“Behind the Logbook, stories from the RAF” given by Roy McIntyre 18.00 for 18.30 @ Westlands or Zoom @ 19.30 Sept 9th 2021

Thu, Sep 9th 2021 at 6:30 pm - 8:30 pm

“Behind the Logbook, stories from the RAF” given by Roy McIntyre 18.00 for 18.30 @ Westlands or Zoom @ 19.30 Sept 9th 2021

Flight-Lieutenant Roy McIntyre (left) with his navigator, Flight Lieutenant Garry Cooper, in front of their Tornado F3 aircraft, having just completed a six-hour mission during the Gulf War.


“Stories Behind the Logbook” –the title of a talk to the Club on Thursday by Roy McIntyre - gave more than a hint that some interesting stories would emerge.  And members were not disappointed.  Roy retired from the Royal Air Force after a career spanning 36 years, during which time he flew several multirole combat aircraft including Phantoms and Tornados.

As Roy explained the entry in a logbook is a very bald record of a flight. Behind that, there can often be a story that is intensely memorable for the pilot.

The first date Roy highlighted, January 1984, was one that will always remain with a pilot: the first solo.  At RAF Elvington, Roy was being instructed in a Jet Provost when his instructor climbed out of the aircraft and told Roy to fly a circuit on his own.  The realisation that he would be on his own was both exciting and daunting.  But all went well: Roy was a solo pilot.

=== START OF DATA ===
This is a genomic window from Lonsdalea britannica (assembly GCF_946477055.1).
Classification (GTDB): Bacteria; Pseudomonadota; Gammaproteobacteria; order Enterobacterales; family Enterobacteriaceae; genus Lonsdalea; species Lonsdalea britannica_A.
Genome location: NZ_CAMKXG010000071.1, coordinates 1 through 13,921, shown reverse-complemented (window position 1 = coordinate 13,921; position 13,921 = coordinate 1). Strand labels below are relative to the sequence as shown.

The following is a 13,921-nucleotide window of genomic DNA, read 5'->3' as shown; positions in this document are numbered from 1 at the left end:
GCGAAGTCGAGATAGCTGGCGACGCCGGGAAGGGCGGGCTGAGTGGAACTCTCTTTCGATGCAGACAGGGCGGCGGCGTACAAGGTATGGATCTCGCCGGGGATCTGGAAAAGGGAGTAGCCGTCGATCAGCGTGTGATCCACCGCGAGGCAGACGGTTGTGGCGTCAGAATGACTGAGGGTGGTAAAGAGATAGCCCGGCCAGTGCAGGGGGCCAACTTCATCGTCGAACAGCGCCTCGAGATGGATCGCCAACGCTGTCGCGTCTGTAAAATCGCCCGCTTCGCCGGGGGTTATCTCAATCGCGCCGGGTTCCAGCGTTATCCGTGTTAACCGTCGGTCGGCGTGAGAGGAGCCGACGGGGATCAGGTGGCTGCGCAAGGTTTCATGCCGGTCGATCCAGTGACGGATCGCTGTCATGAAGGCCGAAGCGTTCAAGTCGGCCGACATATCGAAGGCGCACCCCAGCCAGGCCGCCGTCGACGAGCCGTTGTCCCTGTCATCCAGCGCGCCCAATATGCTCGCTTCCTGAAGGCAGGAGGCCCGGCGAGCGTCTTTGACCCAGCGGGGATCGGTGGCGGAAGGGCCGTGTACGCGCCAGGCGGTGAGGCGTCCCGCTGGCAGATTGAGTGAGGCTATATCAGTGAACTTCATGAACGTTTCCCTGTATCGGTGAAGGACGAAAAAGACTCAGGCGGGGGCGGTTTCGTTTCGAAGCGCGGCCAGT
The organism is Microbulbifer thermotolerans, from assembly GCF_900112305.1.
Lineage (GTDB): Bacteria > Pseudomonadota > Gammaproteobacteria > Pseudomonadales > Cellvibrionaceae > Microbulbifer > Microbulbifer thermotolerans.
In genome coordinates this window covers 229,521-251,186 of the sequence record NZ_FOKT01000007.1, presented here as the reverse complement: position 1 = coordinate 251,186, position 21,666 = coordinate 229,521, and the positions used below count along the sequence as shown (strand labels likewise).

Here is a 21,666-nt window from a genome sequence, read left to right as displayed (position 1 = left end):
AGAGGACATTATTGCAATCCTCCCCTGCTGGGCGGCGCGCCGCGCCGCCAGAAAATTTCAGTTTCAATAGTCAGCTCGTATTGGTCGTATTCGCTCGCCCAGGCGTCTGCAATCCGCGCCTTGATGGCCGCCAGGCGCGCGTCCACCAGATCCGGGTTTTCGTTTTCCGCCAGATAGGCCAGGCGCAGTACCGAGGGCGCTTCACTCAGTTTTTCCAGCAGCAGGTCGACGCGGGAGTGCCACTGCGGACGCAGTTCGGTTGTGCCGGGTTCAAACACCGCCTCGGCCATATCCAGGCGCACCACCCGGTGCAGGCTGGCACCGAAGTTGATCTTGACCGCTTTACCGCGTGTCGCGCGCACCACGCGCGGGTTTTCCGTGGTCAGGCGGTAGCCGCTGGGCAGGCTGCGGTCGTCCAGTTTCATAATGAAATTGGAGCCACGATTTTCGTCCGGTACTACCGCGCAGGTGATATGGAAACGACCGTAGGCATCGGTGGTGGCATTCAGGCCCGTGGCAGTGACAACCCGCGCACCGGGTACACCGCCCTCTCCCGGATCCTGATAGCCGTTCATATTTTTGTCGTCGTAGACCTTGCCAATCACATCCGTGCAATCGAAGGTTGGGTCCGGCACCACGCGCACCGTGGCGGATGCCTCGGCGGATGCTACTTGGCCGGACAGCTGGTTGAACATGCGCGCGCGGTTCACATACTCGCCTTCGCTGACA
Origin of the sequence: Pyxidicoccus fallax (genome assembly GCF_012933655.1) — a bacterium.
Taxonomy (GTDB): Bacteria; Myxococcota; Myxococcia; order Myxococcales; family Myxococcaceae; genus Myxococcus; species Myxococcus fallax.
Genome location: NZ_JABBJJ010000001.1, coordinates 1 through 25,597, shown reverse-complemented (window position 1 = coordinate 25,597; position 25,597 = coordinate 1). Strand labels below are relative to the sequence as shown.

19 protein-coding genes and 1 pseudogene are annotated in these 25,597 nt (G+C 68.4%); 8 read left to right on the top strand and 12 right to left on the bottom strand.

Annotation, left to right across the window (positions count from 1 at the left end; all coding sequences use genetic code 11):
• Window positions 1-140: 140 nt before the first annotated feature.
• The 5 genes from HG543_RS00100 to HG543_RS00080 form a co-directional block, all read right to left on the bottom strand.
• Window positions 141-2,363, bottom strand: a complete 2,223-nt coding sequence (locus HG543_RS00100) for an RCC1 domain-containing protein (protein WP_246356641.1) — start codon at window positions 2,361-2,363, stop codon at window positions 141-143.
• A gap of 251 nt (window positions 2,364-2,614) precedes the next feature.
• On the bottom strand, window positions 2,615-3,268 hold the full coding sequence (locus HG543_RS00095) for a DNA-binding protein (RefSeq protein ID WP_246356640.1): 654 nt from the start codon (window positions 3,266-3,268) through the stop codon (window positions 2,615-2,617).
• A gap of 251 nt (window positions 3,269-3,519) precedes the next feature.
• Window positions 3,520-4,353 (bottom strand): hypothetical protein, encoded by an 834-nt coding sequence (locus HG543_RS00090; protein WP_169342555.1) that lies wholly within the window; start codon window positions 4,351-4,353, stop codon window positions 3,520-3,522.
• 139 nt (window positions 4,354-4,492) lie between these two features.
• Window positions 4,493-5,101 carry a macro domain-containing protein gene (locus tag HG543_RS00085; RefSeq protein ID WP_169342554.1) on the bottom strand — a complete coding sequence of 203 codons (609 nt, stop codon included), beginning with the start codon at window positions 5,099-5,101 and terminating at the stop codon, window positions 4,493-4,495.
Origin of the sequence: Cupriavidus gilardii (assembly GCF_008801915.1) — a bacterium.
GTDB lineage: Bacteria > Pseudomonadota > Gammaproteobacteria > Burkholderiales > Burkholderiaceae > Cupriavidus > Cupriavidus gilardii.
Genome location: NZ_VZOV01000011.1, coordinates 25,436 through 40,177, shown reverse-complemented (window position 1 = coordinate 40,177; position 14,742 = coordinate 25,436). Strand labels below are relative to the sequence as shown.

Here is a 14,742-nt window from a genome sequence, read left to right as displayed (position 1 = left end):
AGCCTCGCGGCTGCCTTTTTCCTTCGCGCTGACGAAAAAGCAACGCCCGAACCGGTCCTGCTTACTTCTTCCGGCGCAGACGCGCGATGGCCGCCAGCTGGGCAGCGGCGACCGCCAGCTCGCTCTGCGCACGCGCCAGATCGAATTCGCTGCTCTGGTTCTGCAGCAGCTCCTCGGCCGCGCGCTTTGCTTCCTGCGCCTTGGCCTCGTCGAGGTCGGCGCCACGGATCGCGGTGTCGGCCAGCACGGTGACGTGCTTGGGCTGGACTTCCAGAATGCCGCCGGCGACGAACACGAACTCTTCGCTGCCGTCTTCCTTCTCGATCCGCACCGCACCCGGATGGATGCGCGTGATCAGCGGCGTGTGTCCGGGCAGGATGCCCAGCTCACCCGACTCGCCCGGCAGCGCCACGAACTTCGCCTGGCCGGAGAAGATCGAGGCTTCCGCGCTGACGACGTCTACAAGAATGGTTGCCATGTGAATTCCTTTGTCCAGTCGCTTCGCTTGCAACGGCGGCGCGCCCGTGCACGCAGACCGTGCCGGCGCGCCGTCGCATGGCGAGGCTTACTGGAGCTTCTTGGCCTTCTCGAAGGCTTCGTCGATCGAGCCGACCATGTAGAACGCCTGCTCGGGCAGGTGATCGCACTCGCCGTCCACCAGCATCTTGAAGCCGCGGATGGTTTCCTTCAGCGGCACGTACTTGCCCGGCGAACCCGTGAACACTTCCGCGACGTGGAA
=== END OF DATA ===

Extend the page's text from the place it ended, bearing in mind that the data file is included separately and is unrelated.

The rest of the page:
His second entry, for 13 March 1987, was when he was a fully operational pilot on Phantoms with 43 Squadron, a squadron appropriately enough formed in Stirling. The mission on that day was to intercept unauthorized incursions by Russian aircraft into NATO airspace. A four-hour flight saw Roy intercept two Russian Bear aircraft, with what emerged as largely friendly contact.

On 19th August 2002, Roy was flying a Tornado aircraft in an airshow at Leuchars. He recalled having the privilege of giving Chris Hoy a demonstration flight on this occasion.  His squadron was then later employed in enforcing the no-fly zone during and following the first Gulf War.

During the second Gulf War, Roy was flying a Tornado at night on offensive sweeps.  He highlighted 2 April 2003 as a particularly active day, when he and his crew flew a six-hour plus night-time mission countering Iraqui air-defence systems.

Coming full-circle, in September 2009, Roy, now a flight instructor, remembered how nervous he felt when he was being sent solo.  Now it was his turn as an instructor with responsibilty for sending a young pilot on his first solo.

Finally, looking back to 1988, when he was based in Cyprus, Roy told of giving a flight to a young lady officer.  His motives were entirely pure: he proposed to her and was accepted, though he wasn’t aware that on the ground colleagues were listening in to the proposal!  The romantic story spread to the media, being highlighted on the following Valentine’s Day.

Speaker’s Host Stuart Brown thanked Roy for a fascinating account of these key dates from his logbook.

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